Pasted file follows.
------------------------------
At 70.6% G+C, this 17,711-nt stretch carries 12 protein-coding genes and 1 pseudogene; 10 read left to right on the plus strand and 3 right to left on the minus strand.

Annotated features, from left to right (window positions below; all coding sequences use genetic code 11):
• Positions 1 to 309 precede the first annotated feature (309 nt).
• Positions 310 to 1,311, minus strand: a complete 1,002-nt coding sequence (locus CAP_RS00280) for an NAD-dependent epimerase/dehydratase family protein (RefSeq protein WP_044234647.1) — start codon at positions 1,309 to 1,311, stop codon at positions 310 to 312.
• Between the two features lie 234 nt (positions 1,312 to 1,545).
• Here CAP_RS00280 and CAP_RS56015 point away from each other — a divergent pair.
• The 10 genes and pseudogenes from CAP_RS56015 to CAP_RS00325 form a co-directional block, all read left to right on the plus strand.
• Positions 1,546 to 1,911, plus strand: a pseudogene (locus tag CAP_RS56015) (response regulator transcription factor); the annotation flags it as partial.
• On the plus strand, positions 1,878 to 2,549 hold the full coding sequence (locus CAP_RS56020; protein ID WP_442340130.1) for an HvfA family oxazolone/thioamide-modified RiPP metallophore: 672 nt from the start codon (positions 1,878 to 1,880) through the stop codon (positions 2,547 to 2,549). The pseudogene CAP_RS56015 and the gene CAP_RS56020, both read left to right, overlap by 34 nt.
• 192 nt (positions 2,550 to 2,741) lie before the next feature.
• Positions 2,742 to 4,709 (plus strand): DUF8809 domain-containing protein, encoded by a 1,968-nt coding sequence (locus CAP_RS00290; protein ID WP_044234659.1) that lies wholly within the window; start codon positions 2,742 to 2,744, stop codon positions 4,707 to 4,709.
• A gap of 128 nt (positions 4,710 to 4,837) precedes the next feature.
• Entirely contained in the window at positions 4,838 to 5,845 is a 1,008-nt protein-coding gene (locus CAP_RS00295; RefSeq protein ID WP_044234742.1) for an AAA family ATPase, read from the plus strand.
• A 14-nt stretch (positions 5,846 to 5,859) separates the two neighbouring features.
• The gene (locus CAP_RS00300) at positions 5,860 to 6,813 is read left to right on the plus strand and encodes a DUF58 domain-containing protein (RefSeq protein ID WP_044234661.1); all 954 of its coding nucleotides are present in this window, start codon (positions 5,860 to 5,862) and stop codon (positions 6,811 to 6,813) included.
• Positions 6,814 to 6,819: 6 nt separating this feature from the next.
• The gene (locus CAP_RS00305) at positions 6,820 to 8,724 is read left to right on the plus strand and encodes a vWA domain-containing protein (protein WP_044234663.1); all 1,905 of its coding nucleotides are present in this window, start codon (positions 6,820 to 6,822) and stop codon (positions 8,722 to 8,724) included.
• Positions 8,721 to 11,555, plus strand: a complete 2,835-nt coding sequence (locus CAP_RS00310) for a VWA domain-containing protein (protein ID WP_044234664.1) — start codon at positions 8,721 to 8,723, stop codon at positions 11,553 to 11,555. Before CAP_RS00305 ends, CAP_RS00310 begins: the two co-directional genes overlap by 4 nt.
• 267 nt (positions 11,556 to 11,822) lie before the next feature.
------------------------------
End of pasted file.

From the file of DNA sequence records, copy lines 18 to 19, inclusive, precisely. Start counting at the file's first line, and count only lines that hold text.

• Positions 8,721 to 11,555, plus strand: a complete 2,835-nt coding sequence (locus CAP_RS00310) for a VWA domain-containing protein (protein ID WP_044234664.1) — start codon at positions 8,721 to 8,723, stop codon at positions 11,553 to 11,555. Before CAP_RS00305 ends, CAP_RS00310 begins: the two co-directional genes overlap by 4 nt.
• 267 nt (positions 11,556 to 11,822) lie before the next feature.